SPRINGFIELD – Madison County associate judge Donald Flack formed litigation relationships with two national asbestos firms after taking the robe, according to his annual statements of economic interest at the Illinois Supreme Court.
His statements since 2013 have disclosed relationships with Baron and Budd of Houston, Texas, and Simon, Eddins, and Greenstone of Long Beach, Calif.
Flack didn’t disclose them on the first statement he filed, in 2012.
All his statements have disclosed relationships with Thomas Q. Keefe Jr. of Belleville, David R. Jones of Edwardsville, Christopher Donohoo of East Alton, and the Perica law firm of Wood River.
All his statements have disclosed an interest in “asbestos cases filed by Flack law office or Perica law firm before 5/25/12,” his first day as judge.
His statements don’t identify the parties or the courts in those cases, nor do they specify the number of cases.
At least 30 of them remain active in Madison County, including three that he filed after the announcement of his appointment as associate judge.
Union Carbide has moved to dismiss all 30 for want of prosecution, and associate judge Stephen Stobbs plans a hearing on Aug. 3, at 9 a.m.
Bob Perica took charge of the cases when Flack took the robe, and the New York City firm of Napoli Shkolnick later replaced Perica.
Flack did not withdraw his appearances in any of the cases.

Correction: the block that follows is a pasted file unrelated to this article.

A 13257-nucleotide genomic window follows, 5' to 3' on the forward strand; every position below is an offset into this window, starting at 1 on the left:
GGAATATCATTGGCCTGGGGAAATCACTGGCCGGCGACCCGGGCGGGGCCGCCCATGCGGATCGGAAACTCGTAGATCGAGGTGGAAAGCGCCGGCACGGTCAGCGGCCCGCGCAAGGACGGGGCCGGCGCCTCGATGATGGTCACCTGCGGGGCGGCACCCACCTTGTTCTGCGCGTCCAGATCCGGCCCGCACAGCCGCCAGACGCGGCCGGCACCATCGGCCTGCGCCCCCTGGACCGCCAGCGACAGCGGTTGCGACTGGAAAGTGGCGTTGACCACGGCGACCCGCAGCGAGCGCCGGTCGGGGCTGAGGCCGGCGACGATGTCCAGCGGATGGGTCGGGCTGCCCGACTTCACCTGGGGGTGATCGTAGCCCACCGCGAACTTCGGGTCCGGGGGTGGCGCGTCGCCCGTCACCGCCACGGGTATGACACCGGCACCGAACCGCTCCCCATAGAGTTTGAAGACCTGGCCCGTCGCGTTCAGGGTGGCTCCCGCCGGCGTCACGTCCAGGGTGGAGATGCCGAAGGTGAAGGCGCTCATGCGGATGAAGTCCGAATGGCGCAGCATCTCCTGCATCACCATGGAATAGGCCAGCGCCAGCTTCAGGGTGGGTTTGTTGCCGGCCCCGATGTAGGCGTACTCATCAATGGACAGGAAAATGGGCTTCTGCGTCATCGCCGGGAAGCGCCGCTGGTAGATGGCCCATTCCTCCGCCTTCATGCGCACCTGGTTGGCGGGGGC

In every case but one he filed an attorney’s lien, apparently still in force.
His statements have disclosed litigation interests beyond asbestos.
In 2012 and 2013, he listed Patterson v. Alton and Southern Railway; Dhue v. Premier Holdings; Zimmer v. Mastercars; Salmond-Williams v. Norman; Brown v. Scrap Solutions; Wilkinson v. McDonald’s; Harris v. Specialized Living Center and “McGee v. tree stand mfr.”
He did not specify the courts handling those cases.
In 2014, the list no longer included the cases of Patterson, McGee and Dhue.
In 2015, the list no longer included the cases of Zimmer and Harris.
This year’s list no longer included the Salmond-Williams case, leaving only Brown v. Scrap Solutions and Wilkinson v. McDonald’s as potential sources of income, as well as the asbestos cases.
Flack’s current statement identifies the Perica firm as his wife’s employer, seasonal and part time.
Previous statements identified the firm as her employer, without qualification.
The current statement identifies Flack’s former firm, Korein Tillery, as his son’s employer from June to August last year.
The Supreme Court’s statements of economic interest don’t obligate judges to report the amounts they receive from other sources.
The Secretary of State’s office requires its own annual report, with a box to check if a judge earned more than $1,200 from an outside source.
Flack has checked the box every year.
The California firm he identified as Simon, Eddins, and Greenstone currently identifies itself as Simon Eddins Panatier Bartlett.